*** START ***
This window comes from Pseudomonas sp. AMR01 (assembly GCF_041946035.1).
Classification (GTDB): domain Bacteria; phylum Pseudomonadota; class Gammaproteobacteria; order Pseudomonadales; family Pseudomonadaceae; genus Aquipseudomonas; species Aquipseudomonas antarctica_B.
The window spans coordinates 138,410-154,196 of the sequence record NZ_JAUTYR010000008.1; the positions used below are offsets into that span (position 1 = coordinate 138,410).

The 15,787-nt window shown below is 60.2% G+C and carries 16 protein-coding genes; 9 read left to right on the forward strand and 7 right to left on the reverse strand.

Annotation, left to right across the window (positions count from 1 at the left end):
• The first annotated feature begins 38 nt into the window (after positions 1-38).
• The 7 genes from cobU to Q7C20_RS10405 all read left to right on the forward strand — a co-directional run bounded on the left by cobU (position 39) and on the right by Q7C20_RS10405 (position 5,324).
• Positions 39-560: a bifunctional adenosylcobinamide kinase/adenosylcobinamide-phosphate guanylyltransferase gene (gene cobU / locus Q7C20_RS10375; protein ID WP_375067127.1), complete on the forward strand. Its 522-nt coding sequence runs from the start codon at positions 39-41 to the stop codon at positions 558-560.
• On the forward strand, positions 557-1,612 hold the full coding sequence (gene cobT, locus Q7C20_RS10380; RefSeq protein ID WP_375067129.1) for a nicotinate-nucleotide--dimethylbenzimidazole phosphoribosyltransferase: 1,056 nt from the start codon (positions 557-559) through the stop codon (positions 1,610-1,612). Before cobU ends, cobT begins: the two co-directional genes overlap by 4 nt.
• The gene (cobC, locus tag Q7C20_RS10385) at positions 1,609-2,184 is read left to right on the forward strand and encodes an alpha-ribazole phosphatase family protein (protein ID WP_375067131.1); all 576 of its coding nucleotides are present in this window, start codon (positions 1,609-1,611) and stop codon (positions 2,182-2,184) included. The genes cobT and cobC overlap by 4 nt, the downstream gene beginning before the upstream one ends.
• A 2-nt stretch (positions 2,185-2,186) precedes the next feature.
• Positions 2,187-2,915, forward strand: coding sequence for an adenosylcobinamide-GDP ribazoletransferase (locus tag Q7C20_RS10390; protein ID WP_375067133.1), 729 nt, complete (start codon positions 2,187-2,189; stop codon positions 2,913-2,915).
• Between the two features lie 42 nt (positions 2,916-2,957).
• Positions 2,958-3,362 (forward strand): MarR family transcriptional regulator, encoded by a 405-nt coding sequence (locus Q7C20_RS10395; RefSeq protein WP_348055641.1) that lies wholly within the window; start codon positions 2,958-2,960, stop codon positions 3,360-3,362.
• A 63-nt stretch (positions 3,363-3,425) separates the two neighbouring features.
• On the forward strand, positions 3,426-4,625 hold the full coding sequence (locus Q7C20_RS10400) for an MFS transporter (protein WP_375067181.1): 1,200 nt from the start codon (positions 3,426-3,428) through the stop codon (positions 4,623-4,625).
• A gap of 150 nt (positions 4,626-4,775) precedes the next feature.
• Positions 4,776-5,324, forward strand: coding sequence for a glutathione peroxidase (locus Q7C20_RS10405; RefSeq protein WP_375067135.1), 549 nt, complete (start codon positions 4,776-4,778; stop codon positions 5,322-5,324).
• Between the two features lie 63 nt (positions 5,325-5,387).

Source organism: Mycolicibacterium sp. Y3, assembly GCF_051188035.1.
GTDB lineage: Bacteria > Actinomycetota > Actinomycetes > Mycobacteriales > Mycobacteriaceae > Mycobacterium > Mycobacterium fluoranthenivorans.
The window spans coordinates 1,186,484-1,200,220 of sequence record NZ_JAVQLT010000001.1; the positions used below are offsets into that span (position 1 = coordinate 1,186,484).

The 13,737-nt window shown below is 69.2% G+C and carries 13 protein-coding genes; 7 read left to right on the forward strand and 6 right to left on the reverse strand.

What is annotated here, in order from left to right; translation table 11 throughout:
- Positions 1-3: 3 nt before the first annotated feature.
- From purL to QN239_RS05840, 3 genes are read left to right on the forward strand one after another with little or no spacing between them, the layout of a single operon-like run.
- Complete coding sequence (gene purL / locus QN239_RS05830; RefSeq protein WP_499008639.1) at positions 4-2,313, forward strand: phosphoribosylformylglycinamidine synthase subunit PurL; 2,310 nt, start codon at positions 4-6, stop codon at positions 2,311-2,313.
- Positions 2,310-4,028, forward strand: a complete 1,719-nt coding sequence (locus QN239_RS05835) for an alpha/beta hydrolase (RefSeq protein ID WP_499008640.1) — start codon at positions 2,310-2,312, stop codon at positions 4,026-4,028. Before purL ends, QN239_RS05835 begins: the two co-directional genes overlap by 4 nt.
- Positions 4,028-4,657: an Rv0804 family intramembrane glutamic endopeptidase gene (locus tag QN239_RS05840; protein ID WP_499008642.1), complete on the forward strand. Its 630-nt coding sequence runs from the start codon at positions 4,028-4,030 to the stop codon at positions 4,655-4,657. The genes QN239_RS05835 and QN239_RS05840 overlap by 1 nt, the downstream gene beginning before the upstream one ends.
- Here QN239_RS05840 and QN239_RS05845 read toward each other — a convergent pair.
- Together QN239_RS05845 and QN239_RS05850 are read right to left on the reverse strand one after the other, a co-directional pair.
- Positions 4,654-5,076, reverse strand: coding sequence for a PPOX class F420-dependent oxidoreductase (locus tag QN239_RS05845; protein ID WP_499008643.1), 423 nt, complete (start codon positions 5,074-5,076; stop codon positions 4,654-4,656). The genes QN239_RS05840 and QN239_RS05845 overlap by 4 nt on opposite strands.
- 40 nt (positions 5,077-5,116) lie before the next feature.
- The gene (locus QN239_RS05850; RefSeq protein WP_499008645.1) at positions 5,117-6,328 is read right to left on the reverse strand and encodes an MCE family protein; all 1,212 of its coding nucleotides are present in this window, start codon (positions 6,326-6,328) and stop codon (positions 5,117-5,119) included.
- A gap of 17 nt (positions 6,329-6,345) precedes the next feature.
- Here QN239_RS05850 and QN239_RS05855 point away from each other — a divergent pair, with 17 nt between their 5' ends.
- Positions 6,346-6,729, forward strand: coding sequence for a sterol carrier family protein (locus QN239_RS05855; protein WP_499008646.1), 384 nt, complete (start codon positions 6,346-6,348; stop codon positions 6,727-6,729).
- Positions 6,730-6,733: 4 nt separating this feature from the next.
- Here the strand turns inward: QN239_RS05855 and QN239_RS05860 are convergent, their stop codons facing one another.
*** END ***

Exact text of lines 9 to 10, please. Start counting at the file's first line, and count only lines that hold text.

• On the forward strand, positions 557-1,612 hold the full coding sequence (gene cobT, locus Q7C20_RS10380; RefSeq protein ID WP_375067129.1) for a nicotinate-nucleotide--dimethylbenzimidazole phosphoribosyltransferase: 1,056 nt from the start codon (positions 557-559) through the stop codon (positions 1,610-1,612). Before cobU ends, cobT begins: the two co-directional genes overlap by 4 nt.
• The gene (cobC, locus tag Q7C20_RS10385) at positions 1,609-2,184 is read left to right on the forward strand and encodes an alpha-ribazole phosphatase family protein (protein ID WP_375067131.1); all 576 of its coding nucleotides are present in this window, start codon (positions 1,609-1,611) and stop codon (positions 2,182-2,184) included. The genes cobT and cobC overlap by 4 nt, the downstream gene beginning before the upstream one ends.